Denied – Freedom of Speech (Sliptrick Records)Monday, 19th February 2018
Starting in 2004 through guitarist Andreas Carlsson, Swedish heavy metal band Denied has released a couple of demos plus a debut album Let Them Burn over their decade plus existence – setting the stage for the second full-length Freedom of Speech. Currently a four-piece in the main, the album contains vocal support from Johan Fahlberg (Jaded Heart) and one track each by Chris Laney (Pretty Maids) and Andreas himself, rounding out a solid ten-track effort (eleven with a bonus cover song). After a few spins it’s obvious these musicians possess the requisite abilities and songwriting skills to achieve appeal across numerous heavy/melodic/power platforms.
Much of the material builds off sharp, focused riffing and the soaring melodies that sprout up as a result – while the steady rhythm section work and subsequent lead breaks add the proper tasty elements to an already attractive aural meal so to speak. It’s hard not to imagine massive head banging or fist waving to the hooks for “Don’t You Know Me” or the lurching, heaviness within “Three Degrees of Evil” – in a class of Priest-oriented offshoots like Primal Fear or Mystic Prophecy. When Denied choose to get more aggressive or faster/crunchier as in “The Ferryman”, it makes sense to have Andreas deliver the vocals as his melodies are more in tune to the speedy, acrobatic action that takes shape as the twin guitar harmonies fly about from Chris Vowden and the aforementioned Andreas – the half-time tempo transition adding an exotic/cultural nuance to the mix. Johan as a singer handles the versatility with class, respect and that magnificence that upper tier singers possess – bluesy and rearing back for the heavens on “Scarred Soul” as a personal album favorite. And kudos to the group for breaking out “Stay Hungry” from Twisted Sister for the bonus cut – while most know the big commercial hits from said album, this has always been an energetic song that proves their legacy and Denied give it the proper forum, paying the homage it deserves with strong, harmonic guitar support and thicker, metal aesthetics.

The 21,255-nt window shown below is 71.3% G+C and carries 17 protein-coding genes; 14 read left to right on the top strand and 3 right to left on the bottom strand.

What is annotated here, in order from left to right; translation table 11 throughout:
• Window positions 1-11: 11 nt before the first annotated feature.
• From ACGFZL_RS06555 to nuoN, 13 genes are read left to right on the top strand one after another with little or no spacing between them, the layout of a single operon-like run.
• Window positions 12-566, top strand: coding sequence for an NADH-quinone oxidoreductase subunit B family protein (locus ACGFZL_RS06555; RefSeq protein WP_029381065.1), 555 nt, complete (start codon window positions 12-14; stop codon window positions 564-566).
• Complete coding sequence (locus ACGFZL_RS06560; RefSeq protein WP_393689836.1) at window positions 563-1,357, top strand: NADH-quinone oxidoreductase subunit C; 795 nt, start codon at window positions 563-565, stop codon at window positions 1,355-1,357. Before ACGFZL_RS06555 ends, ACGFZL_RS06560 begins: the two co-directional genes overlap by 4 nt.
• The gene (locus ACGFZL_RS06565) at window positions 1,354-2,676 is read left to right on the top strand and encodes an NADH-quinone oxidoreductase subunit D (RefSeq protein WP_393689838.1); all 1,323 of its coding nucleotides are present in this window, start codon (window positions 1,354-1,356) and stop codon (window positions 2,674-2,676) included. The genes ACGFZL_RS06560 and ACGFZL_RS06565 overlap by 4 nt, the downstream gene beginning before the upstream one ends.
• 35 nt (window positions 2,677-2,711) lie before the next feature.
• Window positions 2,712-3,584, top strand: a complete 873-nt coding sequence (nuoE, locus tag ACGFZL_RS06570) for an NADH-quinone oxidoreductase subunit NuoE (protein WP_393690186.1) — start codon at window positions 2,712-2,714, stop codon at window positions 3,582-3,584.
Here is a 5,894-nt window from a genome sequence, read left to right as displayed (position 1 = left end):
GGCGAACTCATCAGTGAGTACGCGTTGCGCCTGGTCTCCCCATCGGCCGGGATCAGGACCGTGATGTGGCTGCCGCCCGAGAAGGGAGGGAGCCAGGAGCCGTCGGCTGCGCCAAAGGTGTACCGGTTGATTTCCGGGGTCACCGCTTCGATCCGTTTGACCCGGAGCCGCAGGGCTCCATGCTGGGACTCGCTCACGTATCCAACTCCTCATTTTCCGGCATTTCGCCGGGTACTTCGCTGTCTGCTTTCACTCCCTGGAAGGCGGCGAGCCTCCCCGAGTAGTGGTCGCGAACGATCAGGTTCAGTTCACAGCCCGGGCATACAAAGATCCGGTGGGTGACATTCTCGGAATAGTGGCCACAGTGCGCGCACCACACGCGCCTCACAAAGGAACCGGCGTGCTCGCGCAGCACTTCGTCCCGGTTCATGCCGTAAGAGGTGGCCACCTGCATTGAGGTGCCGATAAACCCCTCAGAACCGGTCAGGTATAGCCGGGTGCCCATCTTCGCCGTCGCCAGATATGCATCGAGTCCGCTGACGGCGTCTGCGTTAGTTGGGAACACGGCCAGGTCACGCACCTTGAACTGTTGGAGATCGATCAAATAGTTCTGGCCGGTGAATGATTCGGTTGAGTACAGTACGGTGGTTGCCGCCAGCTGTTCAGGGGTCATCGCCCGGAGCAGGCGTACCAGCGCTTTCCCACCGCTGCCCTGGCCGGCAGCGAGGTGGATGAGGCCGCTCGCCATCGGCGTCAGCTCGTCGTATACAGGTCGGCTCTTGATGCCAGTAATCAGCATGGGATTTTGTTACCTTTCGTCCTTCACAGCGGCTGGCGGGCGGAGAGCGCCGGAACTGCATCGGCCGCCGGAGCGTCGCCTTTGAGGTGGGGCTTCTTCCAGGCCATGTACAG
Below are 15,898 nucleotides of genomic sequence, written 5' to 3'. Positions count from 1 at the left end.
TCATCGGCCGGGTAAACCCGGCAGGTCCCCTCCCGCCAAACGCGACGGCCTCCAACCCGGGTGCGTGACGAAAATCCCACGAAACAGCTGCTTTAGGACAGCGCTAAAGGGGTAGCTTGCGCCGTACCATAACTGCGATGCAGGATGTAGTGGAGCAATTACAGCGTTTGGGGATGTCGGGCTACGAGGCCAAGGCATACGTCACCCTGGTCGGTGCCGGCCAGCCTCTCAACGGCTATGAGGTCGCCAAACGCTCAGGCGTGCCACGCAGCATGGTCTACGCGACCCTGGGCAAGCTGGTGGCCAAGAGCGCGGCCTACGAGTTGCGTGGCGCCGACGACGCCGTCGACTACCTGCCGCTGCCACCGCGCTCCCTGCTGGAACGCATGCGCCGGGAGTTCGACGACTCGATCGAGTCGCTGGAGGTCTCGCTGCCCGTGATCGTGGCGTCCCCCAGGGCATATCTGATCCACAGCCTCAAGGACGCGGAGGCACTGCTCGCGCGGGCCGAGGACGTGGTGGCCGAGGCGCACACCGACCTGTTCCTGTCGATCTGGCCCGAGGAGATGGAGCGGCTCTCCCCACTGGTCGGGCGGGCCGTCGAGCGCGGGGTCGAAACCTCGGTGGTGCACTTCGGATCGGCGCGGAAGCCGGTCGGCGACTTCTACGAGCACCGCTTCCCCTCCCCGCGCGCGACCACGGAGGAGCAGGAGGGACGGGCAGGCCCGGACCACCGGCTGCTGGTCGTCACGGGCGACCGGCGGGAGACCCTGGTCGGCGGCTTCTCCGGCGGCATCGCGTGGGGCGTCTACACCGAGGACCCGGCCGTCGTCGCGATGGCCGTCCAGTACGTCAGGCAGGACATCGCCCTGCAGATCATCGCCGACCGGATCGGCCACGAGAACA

Straddling that melodic metal / heavy with power template, Freedom of Speech delivers anthems for a current generation while paying respect to the elders – making for an entertaining good time all around.